Using a boot manager is the easiest way to manage a multi-boot computer. If you're just booting a couple (XP & Vista or XP & XP, for example) and don't switch between them very often, you can get by without using a boot manager.

    ---

    If you want to use separate drives, you can. However, if you use this approach, it's still best to hide the OS partitions from each other (my opinion, at least). By using different physical drives, you can select which OS to boot by setting that drive as the booting drive in the BIOS. If your computer has a Boot Menu key (F11, for example), this is even easier because you can switch drives without needing to enter the BIOS.

    Be aware that for best results when using different physical drives, install each OS with the other drive disconnected (recommended) or with all partitions hidden. This will help avoid any Windows boot manager entanglements.
     
  7. pestoking

    pestoking Registered Member

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    Just to confirm, you are stating that TI makes changes to boot.ini during the mirroring process, but DD doesn't/can't do this?

    Well, then, why aren't we all just using OSS to manage this, no tweaking hidden/unhidden, sustem boot menus or BIOS boot drive sequences? It sounds like it doesn't work all the time, from all the posts here.

    I partition/format all drives as primary & active, even data drives. Never had a problem. I have no logical drives in multi-drive rigs. Issue?

    Drives are cheap and I have plenty plus the case space and PSUs to run them. All my mobos offer a Boot Menu option. And as with multi installs of XP on several partitions on a single drive, I could likewise install XP (or Vista) on one physical drive, then use the TI CD to mirror that install to a second physical drive, then hide one of the partitions. At that point, would not the system BIOS simply boot to the first available boot drive, i.e. whichever one is unhidden? Seems like there's no need to use the Boot Menu or tweak the BIOS. Only one bootable drive is available, and the system should boot from that. Guess I will have to try it.
     
  8. MudCrab

    MudCrab Imaging Specialist

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    As far as I know, DD doesn't change any booting files when you copy a partition. TI will adjust, if necessary, so the restored partition can boot.

    OSS has its bugs and quirks, as do most programs. If OSS doesn't work correctly for you, there are other boot managers available.

    You can only have one Active Primary partition on a drive. For a Windows OS, if you use the entire drive for one partition, it will normally be Active Primary.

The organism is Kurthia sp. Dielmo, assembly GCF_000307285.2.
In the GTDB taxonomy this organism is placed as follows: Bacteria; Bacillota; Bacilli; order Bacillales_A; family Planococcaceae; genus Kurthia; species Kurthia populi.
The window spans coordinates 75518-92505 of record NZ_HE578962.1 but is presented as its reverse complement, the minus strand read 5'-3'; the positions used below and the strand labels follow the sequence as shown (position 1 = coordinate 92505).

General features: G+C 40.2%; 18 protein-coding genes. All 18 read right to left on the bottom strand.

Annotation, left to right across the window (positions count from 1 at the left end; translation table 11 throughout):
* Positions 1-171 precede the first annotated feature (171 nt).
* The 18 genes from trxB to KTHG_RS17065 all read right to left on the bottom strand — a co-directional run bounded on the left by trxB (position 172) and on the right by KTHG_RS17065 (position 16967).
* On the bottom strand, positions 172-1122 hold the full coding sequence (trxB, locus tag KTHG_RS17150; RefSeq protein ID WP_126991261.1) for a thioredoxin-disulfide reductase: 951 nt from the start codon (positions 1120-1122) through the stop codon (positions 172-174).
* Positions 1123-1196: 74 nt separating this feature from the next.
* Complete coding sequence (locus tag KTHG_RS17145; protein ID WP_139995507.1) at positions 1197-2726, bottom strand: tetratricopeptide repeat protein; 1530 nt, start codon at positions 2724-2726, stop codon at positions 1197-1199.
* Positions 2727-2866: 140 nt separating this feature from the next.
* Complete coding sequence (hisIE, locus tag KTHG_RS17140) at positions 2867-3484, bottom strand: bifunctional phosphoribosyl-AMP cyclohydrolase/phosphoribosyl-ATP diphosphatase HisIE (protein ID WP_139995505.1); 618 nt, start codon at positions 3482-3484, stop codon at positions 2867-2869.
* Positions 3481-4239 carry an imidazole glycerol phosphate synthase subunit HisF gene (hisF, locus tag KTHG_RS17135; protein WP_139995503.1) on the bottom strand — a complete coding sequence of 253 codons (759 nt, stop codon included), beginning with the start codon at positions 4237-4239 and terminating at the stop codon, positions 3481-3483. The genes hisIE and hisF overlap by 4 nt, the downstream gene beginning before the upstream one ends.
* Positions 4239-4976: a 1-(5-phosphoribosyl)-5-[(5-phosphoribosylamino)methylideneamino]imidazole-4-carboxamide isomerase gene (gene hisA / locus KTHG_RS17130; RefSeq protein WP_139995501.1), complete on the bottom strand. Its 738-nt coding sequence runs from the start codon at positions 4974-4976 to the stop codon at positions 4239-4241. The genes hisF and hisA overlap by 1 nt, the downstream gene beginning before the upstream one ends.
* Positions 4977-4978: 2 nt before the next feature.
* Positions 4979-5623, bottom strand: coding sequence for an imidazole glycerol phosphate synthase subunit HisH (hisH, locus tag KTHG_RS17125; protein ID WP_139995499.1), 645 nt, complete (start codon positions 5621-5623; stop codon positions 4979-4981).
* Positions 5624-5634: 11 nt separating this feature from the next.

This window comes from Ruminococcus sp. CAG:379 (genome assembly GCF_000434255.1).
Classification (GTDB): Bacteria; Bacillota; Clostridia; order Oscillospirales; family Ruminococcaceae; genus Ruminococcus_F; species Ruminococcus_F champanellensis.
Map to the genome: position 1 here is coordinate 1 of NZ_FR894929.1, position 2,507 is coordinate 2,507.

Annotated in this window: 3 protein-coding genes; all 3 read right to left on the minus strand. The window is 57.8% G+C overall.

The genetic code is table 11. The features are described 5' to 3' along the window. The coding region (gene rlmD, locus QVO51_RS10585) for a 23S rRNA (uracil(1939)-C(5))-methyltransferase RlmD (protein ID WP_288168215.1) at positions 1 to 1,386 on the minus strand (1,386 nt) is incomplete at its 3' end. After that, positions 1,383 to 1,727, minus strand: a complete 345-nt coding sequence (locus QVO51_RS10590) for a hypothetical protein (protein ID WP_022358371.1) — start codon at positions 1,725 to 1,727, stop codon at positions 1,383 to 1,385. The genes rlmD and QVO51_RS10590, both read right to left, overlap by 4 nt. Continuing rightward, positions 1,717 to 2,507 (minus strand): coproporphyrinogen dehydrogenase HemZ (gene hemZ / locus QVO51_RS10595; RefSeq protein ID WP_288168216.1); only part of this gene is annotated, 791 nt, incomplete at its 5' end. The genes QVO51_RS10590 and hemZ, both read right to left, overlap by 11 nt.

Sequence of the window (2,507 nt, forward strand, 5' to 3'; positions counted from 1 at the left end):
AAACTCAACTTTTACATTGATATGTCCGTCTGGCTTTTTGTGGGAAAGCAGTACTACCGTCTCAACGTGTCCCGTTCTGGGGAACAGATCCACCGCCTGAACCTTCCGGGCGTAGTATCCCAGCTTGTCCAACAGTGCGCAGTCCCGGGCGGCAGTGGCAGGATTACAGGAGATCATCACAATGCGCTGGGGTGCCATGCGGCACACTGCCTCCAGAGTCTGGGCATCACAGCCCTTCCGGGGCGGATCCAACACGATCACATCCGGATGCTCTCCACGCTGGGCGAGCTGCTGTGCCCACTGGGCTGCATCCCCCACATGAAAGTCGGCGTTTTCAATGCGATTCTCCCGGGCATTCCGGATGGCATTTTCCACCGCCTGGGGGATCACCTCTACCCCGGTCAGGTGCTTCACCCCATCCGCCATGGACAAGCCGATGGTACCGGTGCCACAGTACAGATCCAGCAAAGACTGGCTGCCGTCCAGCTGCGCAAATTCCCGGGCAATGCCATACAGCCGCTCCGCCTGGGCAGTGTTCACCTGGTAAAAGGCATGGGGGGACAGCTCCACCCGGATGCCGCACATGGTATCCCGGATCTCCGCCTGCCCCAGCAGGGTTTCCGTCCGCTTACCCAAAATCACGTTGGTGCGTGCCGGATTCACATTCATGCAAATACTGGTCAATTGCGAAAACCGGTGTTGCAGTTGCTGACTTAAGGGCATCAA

You can definately try this. Just keep in mind that if you don't want to bother with needing to hide the partitions/drives from each other, there may be problems with booting or drive letter assignments. Usually, if you do separate installs instead of a "duplicate" restore, this isn't a problem. It may also not be a problem if the partitions/drives are different sizes. Also, if you let XP see your Vista partition, you'll lose any System Restore Points you have in Vista.

    You can't use the BIOS to just boot whichever partition isn't hidden. The BIOS will boot the first hard drive in the boot order list or the drive you select from the Boot Menu. If you're going to do it this way, you might as well not bother with hiding the partitions from each other. Just make sure when you do the installations that only one drive is connected.

    It sounds like you have some drives to play around with. I'd suggest you do just that and see what works and what problems (if any) you run into.
     
  9. pestoking

    pestoking Registered Member

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    Well aware of this issue. You really have to make sure you hide drives or partitions. If you mirror XP from C: to D: and then forget to hide C: when you boot from D:, it will work, but the system is going to save settings, registry, documents, etc. to C: A mess. Been there. Not sure what kinda problems occur if you leave C: unhidden, then do a fresh install of XP to D:, then boot from D: Will C: be impacted? Need to try that.

    I routinely turn off System Restore in XP simply because I have found it to be a flawed function. Half the time it didn't work to restore a system to a prior iteration. Plus it sucks CPU and drive bandwidth while it is creating restore points, slowing things down. I have not played with System Restore in Vista. Maybe MS fixed it. Good to know that XP can hose Vista Restore Points if the Vista partition is not hidden.

    My form of System Restore is called backup mirrors and regular backups, including using Carbonite. If I want to try something out that is iffy, that's why I want to have a separate system with multiple installs of XP. If some app doesn't work quite right or is bogus or infected, I wipe the install with a clean TI backup or a mirror from another partition. It's the only way to be sure.

    I used to keep all my drives (boot and data) in external drive trays, and just pop in whatever boot drive was desired. With new builds, I still use one SATA drive tray and one IDE drive tray -- for data only. I have decided to install boot drives in the system tower. They run cooler in the tower (bigger fans, more circulation), and I find that I just don't need to change boot drives as much as I thought. That's why I'm dinking with multi-boot setups. Even with an eSata bracket that supplies both power and connectivity to a drive on an ad hoc basis, for me it seems easier to hide/unhide drives/partitions and select from a Boot Menu, rather than searching through a stack of drives for the one to boot. Only time will tell.